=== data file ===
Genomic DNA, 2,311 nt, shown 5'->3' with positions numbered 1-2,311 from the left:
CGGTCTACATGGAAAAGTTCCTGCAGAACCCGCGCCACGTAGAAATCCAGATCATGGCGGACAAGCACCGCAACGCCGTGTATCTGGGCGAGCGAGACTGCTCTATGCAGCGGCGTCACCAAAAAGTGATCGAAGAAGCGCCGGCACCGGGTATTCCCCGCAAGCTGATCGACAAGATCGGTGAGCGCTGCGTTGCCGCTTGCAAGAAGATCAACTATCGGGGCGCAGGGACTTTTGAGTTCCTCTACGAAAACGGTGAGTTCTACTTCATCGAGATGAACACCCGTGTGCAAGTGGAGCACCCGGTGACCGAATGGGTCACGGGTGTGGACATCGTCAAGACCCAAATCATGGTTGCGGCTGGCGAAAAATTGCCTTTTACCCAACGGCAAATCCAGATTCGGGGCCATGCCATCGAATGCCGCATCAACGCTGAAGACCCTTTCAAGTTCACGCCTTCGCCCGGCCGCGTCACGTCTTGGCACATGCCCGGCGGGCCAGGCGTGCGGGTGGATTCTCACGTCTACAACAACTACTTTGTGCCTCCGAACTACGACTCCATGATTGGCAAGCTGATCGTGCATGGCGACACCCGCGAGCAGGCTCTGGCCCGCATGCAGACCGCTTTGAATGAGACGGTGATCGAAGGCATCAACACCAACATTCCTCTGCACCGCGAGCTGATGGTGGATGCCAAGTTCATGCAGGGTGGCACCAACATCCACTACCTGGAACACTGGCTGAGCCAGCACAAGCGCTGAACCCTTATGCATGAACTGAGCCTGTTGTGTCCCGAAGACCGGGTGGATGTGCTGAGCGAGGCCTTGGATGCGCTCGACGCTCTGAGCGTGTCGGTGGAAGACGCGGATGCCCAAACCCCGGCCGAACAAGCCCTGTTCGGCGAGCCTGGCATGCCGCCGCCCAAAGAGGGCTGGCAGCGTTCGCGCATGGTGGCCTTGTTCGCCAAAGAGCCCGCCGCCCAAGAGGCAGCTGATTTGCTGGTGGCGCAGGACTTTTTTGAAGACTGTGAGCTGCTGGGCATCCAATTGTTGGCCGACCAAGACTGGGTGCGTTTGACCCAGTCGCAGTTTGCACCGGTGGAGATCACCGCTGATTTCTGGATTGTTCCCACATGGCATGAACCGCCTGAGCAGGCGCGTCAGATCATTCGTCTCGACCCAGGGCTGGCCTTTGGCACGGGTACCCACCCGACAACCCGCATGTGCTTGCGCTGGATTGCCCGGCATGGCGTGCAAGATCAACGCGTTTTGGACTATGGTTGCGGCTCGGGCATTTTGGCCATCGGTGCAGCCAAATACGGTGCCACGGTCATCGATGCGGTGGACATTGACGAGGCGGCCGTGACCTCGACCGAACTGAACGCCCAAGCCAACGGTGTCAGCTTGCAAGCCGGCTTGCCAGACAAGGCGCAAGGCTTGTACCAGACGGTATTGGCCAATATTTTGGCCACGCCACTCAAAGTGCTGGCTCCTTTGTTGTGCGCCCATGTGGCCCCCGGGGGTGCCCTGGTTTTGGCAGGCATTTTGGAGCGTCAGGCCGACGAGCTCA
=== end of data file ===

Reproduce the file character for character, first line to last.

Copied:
Genomic DNA, 2,311 nt, shown 5'->3' with positions numbered 1-2,311 from the left:
CGGTCTACATGGAAAAGTTCCTGCAGAACCCGCGCCACGTAGAAATCCAGATCATGGCGGACAAGCACCGCAACGCCGTGTATCTGGGCGAGCGAGACTGCTCTATGCAGCGGCGTCACCAAAAAGTGATCGAAGAAGCGCCGGCACCGGGTATTCCCCGCAAGCTGATCGACAAGATCGGTGAGCGCTGCGTTGCCGCTTGCAAGAAGATCAACTATCGGGGCGCAGGGACTTTTGAGTTCCTCTACGAAAACGGTGAGTTCTACTTCATCGAGATGAACACCCGTGTGCAAGTGGAGCACCCGGTGACCGAATGGGTCACGGGTGTGGACATCGTCAAGACCCAAATCATGGTTGCGGCTGGCGAAAAATTGCCTTTTACCCAACGGCAAATCCAGATTCGGGGCCATGCCATCGAATGCCGCATCAACGCTGAAGACCCTTTCAAGTTCACGCCTTCGCCCGGCCGCGTCACGTCTTGGCACATGCCCGGCGGGCCAGGCGTGCGGGTGGATTCTCACGTCTACAACAACTACTTTGTGCCTCCGAACTACGACTCCATGATTGGCAAGCTGATCGTGCATGGCGACACCCGCGAGCAGGCTCTGGCCCGCATGCAGACCGCTTTGAATGAGACGGTGATCGAAGGCATCAACACCAACATTCCTCTGCACCGCGAGCTGATGGTGGATGCCAAGTTCATGCAGGGTGGCACCAACATCCACTACCTGGAACACTGGCTGAGCCAGCACAAGCGCTGAACCCTTATGCATGAACTGAGCCTGTTGTGTCCCGAAGACCGGGTGGATGTGCTGAGCGAGGCCTTGGATGCGCTCGACGCTCTGAGCGTGTCGGTGGAAGACGCGGATGCCCAAACCCCGGCCGAACAAGCCCTGTTCGGCGAGCCTGGCATGCCGCCGCCCAAAGAGGGCTGGCAGCGTTCGCGCATGGTGGCCTTGTTCGCCAAAGAGCCCGCCGCCCAAGAGGCAGCTGATTTGCTGGTGGCGCAGGACTTTTTTGAAGACTGTGAGCTGCTGGGCATCCAATTGTTGGCCGACCAAGACTGGGTGCGTTTGACCCAGTCGCAGTTTGCACCGGTGGAGATCACCGCTGATTTCTGGATTGTTCCCACATGGCATGAACCGCCTGAGCAGGCGCGTCAGATCATTCGTCTCGACCCAGGGCTGGCCTTTGGCACGGGTACCCACCCGACAACCCGCATGTGCTTGCGCTGGATTGCCCGGCATGGCGTGCAAGATCAACGCGTTTTGGACTATGGTTGCGGCTCGGGCATTTTGGCCATCGGTGCAGCCAAATACGGTGCCACGGTCATCGATGCGGTGGACATTGACGAGGCGGCCGTGACCTCGACCGAACTGAACGCCCAAGCCAACGGTGTCAGCTTGCAAGCCGGCTTGCCAGACAAGGCGCAAGGCTTGTACCAGACGGTATTGGCCAATATTTTGGCCACGCCACTCAAAGTGCTGGCTCCTTTGTTGTGCGCCCATGTGGCCCCCGGGGGTGCCCTGGTTTTGGCAGGCATTTTGGAGCGTCAGGCCGACGAGCTCA